We posted this on our Temple Libraries Facebook page today. Where do you think this quote comes from? What was the author’s topic? For the answer check our Facebook page tomorrow.
Take a Visual Tour of Paley Library on Temple University’s Main Campus. For more information visit http://guides.temple.edu/paleyvisualtour
At Temple University Libraries, the “Beyond the Page" programming series examines the culture, ideals, stories, myths and realities that have built America. We will discuss the American idea from a diverse variety of perspectives, disciplines and points-of-view.
Upcoming Event: Temple University Press Book Talk & Signing
Envisioning Emancipation: Black Americans and the End of Slavery
Friday, February 8, 2013 - 3:00 PM
Charles L. Blockson Afro-American Collection*
Envisioning Emancipation - A book talk and book signing with Deborah Willis and Barbara Krauthamer at the Charles L. Blockson Afro-American Collection *Sullivan Hall, 1330 Polett Walk (between Broad and 13th Streets) on Temple University’s campus.
In their pioneering book, Envisioning Emancipation, renowned photographic historian Deborah Willis and historian of slavery Barbara Krauthamer have amassed 150 photographs—some never before published—from the antebellum days of the 1850s through the New Deal era of the 1930s.
The authors vividly display the seismic impact of emancipation on African Americans born before and after the Proclamation, providing a perspective on freedom and slavery and a way to understand the photos as documents of engagement, action, struggle, and aspiration. Envisioning Emancipation provides a new perspective on American culture.
Please join us for programs that analyze, interpret and reinterpret American ideas through the eyes of scholars, curators, authors, cultural producers, and you! Learn more about the Spring 2013 programs!
Pinball machines in a library?! Believe it. Leave your quarters at home and tilt with us at CeLIBration on Friday, Aug. 24th, 2-4pm!
"Detectives Harry McCann and Robert Wichester take a gypsum plaster print of a foot print. The mobile crime lab sits in the background." Philadelphia Evening Bulletin. March 13, 1952. Copyright ownership: Temple University Libraries.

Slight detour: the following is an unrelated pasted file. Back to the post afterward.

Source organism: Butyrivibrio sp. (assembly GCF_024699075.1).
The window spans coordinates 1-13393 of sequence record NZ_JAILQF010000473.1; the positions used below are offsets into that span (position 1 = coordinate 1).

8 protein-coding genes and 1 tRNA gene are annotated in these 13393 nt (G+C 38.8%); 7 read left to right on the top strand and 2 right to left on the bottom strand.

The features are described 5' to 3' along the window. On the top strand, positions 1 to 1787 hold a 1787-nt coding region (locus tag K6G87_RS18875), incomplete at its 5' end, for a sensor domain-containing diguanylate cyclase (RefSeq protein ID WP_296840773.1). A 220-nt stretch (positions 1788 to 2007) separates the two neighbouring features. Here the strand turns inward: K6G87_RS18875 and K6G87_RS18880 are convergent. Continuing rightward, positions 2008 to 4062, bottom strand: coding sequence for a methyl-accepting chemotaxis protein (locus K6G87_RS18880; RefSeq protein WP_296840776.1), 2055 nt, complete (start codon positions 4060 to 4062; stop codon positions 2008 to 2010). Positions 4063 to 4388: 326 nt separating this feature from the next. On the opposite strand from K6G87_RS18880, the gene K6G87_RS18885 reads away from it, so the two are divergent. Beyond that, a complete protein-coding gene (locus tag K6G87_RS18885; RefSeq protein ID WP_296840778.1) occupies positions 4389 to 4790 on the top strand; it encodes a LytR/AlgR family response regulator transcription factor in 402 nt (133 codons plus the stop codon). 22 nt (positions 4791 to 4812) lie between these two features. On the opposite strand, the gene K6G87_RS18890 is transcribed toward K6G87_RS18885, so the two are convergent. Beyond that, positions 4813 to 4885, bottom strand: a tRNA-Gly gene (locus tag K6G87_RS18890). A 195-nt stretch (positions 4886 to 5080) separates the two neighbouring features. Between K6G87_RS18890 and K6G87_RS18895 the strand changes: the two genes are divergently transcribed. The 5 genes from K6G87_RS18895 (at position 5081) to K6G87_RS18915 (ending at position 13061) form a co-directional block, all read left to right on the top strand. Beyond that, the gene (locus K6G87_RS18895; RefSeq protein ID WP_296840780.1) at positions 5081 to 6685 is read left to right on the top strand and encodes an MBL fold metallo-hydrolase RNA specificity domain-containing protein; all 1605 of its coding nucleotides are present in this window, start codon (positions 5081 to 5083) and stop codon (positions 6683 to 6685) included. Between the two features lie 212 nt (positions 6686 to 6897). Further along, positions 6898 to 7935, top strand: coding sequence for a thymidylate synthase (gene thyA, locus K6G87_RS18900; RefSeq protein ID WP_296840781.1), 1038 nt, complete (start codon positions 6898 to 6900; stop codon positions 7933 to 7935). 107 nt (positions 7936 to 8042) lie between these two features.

This photo gives a sneak peek at the Libraries’ Fall Exhibition, “Hardboiled: Philadelphia Noir in Fact and Fiction.”
Take a trip through Philadelphia noir this fall. Learn about Philadelphia’s most well-known purveyors of noir, David Goodis and John T. McIntyre, who crafted noir novels, pulp serials and Hollywood scripts. Read about the true crime that inspired the play and movie, Arsenic and Old Lace. See the news of famed Philadelphia club owner and show girl Lillian Reis — “they called her Tiger Lil” — and mobster Ralph “Junior” Staino’s infamous heist. Through the writings of Goodis and McIntyre and related historical material from the Special Collections Research Center, “Hardboiled: Philadelphia Noir in Fact and Fiction” brings to life these sordid tales of fear, corruption, treachery and murder.
Temple University Libraries: Makeover Edition?
Well, not exactly, but we do have a brand new website!
In honor of this step forward, enjoy a blast from the past: a photo of all the books being moved into Paley Library on June 13, 1966. We’ve come a long way, haven’t we?
Architectural drawing of layout of the (Philadelphia) Rodin Museum. Date Unknown. Temple University Libraries, Urban Archives.
Happy Re-opening day, Rodin Museum! We’re delighted to have you back.